IMA seeks withdrawal of NMC regulations on mandatory prescription of generic drugs

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New Delhi: The IMA has written to Union Health Minister Mansukh Mandaviya seeking withdrawal of National Medical Commission (NMC) regulations on mandatory prescription of generic drugs till there is quality assurance of all medicines.

The doctors' body also expressed concern over the regulations which bar doctors from attending conferences sponsored by pharma companies saying such a prohibition warrants reconsideration. It demanded associations and organisations should be exempted from the purview of NMC regulations.

Members of the Indian Medical Association and Indian Pharmaceutical Alliance on Monday had met Mandaviya and expressed their concerns over the NMC regulations.

The National Medical Commission (NMC) in its 'Regulations relating to Professional Conduct of Registered Medical Practitioners' stated that all doctors must prescribe generic drugs, failing which they will be penalised and their licence to practice may also be suspended for a period.

It also asked doctors to avoid prescribing branded generic drugs.  "It is a matter of great concern for IMA since this directly impacts patient care and safety. It is believed that less than 1 percent of the generic drugs manufactured in India are tested for quality. Patient care and safety are nonnegotiable for both, the government and the medical profession," the IMA said in its letter.

The quality assurance mechanism in our country is very weak, the association pointed out.

India has more than 3 lakh batches of 70,000 drug formulations, the quality assurance mechanism in our country can ascertain the quality control of only 15753 drugs annually, it said.

"In 2023, only around 12000 tests were conducted by CDSCO and State Drug Control Department together. If we consider one sample from each batch is tested, the minimum required number of tests was around 3,00,000," the IMA stated.

According to the NMC regulations, "Registered medical practitioners and their families must not receive any gifts, travel facilities, hospitality, cash or monetary grants... access to entertainment or recreation from pharmaceutical companies or their representatives, commercial healthcare establishments, medical device companies, or corporate hospitals under any pretext." Also, registered medical practitioners should not be involved in any third-party educational activity like seminar, workshop, symposia and conference, which involves direct or indirect sponsorships from pharmaceutical companies or the allied health sector, the regulations stated.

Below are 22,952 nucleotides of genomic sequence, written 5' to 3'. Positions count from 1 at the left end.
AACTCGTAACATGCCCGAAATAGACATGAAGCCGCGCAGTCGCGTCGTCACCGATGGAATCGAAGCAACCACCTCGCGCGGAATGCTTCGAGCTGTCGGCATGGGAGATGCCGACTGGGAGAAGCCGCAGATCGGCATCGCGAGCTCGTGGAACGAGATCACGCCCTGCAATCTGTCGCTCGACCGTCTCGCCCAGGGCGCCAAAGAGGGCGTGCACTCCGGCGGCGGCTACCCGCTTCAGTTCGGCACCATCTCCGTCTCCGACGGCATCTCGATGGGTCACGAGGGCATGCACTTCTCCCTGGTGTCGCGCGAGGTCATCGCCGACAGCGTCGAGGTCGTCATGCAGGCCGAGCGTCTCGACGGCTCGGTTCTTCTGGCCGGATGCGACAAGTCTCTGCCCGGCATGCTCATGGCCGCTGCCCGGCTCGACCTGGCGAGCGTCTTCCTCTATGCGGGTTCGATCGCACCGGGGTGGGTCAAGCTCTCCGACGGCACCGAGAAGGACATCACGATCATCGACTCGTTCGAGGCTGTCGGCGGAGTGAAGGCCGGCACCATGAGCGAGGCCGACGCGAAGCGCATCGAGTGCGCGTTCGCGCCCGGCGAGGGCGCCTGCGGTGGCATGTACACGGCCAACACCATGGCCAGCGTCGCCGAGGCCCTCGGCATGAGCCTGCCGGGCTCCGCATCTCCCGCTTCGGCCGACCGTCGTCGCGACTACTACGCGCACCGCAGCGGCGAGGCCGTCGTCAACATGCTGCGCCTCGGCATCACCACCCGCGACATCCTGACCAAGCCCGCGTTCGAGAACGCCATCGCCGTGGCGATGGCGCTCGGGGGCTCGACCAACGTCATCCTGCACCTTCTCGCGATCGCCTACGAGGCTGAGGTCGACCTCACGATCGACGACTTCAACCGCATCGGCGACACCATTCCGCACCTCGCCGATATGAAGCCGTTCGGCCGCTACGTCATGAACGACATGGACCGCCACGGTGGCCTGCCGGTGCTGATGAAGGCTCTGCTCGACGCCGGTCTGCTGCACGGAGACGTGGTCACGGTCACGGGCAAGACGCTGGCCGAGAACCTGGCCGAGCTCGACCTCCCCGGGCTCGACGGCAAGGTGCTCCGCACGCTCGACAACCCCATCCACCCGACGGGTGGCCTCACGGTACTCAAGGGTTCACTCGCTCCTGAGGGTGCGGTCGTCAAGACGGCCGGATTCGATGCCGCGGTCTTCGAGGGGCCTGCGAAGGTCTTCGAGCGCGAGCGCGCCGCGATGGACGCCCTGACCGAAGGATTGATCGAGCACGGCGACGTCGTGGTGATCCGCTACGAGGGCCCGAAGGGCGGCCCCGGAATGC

On this, the IMA said that while the intention to ensure ethical conduct and unbiased learning environments is valid, an outright prohibition on third-party educational activities sponsored by pharmaceutical companies or the allied health sector "warrants thoughtful reconsideration".

Rather than assuming that sponsorships affect the educational process, the focus should be on ensuring transparent and unbiased presentations, enabling healthcare professionals to make informed judgments.

The  IMA requested the government to allow professional associations to use pharma funding for CMEs and educational/research activities in a transparent and bona fide manner.

Besides, the NMC regulations also prohibit doctors from endorsing any drug brands, medicine and equipment or advertise them.

Regarding this, the association said the IMA and many professional organisations are registered under Societies Act or similar acts.

The IMA has clearly stated objects in its memorandum that rules and bye-laws regarding medical education and public health. Its capacity to conduct continuing medical education and health awareness campaigns flows directly from its objects.

"It is legally eligible and empowered to raise funds for such activities. So long as the funds are raised transparently in a bona fide manner and are used for the objects of the Association IMA is within its legal rights," the IMA said.

"This amendment makes the concept of mutuality redundant in the case of transactions between association with its members or vice versa. The relationship between the members and the association was previously treated as mutual benefit transactions and there was no tax in the pre-GST era. Now any transaction between an association and its members will be between distinct persons i.e., the association on one hand as a person and members on the other side. If this transaction is supply it will be taxable under GST," it said in the letter.

The government cannot treat the association and the members as different persons under GST and one and the same under NMC, it stated.

On the NMC stating that within 3 years from the date of publication of these regulations, the registered medical practitioners shall ensure fully digitised records, abiding by the provisions of the IT Act, data protection and privacy laws, the IMA said that "though the idea of digitalisation is welcome, mandating that this should be done in 3 years is unrealistic".

The regulations should allow for a gradual transition. Moreover, there are valid counterarguments against EMR like loss of quality patient time, eye contact etc the medium and platform of documentation should be left to the doctor, it said.